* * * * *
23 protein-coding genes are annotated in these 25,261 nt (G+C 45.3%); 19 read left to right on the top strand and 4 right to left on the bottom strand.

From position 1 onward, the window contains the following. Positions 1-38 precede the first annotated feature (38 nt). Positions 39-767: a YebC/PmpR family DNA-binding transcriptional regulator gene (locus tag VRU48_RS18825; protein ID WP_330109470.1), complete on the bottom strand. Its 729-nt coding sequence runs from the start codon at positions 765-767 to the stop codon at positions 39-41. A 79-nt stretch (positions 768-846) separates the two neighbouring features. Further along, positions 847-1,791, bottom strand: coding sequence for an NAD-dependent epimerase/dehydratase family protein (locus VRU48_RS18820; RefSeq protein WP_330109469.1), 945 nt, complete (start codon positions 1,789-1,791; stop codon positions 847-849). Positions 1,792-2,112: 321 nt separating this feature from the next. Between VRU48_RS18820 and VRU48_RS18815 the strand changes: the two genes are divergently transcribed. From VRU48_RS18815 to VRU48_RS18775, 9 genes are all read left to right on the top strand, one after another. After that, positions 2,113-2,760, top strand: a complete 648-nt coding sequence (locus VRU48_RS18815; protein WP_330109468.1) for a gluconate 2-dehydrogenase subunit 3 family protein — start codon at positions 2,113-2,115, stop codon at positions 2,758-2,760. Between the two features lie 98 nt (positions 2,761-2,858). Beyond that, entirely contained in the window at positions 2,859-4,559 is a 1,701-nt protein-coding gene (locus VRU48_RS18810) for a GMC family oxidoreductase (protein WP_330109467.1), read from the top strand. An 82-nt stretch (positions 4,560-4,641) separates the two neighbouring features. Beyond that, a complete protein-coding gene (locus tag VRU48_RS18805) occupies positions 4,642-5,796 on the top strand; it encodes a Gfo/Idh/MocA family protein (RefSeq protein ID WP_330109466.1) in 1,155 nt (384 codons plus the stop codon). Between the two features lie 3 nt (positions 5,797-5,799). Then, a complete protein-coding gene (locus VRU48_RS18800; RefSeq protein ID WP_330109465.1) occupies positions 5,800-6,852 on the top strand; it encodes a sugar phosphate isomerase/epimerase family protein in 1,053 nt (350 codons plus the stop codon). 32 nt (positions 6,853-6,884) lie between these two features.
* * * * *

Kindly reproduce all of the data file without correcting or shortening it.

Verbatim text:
23 protein-coding genes are annotated in these 25,261 nt (G+C 45.3%); 19 read left to right on the top strand and 4 right to left on the bottom strand.

From position 1 onward, the window contains the following. Positions 1-38 precede the first annotated feature (38 nt). Positions 39-767: a YebC/PmpR family DNA-binding transcriptional regulator gene (locus tag VRU48_RS18825; protein ID WP_330109470.1), complete on the bottom strand. Its 729-nt coding sequence runs from the start codon at positions 765-767 to the stop codon at positions 39-41. A 79-nt stretch (positions 768-846) separates the two neighbouring features. Further along, positions 847-1,791, bottom strand: coding sequence for an NAD-dependent epimerase/dehydratase family protein (locus VRU48_RS18820; RefSeq protein WP_330109469.1), 945 nt, complete (start codon positions 1,789-1,791; stop codon positions 847-849). Positions 1,792-2,112: 321 nt separating this feature from the next. Between VRU48_RS18820 and VRU48_RS18815 the strand changes: the two genes are divergently transcribed. From VRU48_RS18815 to VRU48_RS18775, 9 genes are all read left to right on the top strand, one after another. After that, positions 2,113-2,760, top strand: a complete 648-nt coding sequence (locus VRU48_RS18815; protein WP_330109468.1) for a gluconate 2-dehydrogenase subunit 3 family protein — start codon at positions 2,113-2,115, stop codon at positions 2,758-2,760. Between the two features lie 98 nt (positions 2,761-2,858). Beyond that, entirely contained in the window at positions 2,859-4,559 is a 1,701-nt protein-coding gene (locus VRU48_RS18810) for a GMC family oxidoreductase (protein WP_330109467.1), read from the top strand. An 82-nt stretch (positions 4,560-4,641) separates the two neighbouring features. Beyond that, a complete protein-coding gene (locus tag VRU48_RS18805) occupies positions 4,642-5,796 on the top strand; it encodes a Gfo/Idh/MocA family protein (RefSeq protein ID WP_330109466.1) in 1,155 nt (384 codons plus the stop codon). Between the two features lie 3 nt (positions 5,797-5,799). Then, a complete protein-coding gene (locus VRU48_RS18800; RefSeq protein ID WP_330109465.1) occupies positions 5,800-6,852 on the top strand; it encodes a sugar phosphate isomerase/epimerase family protein in 1,053 nt (350 codons plus the stop codon). 32 nt (positions 6,853-6,884) lie between these two features.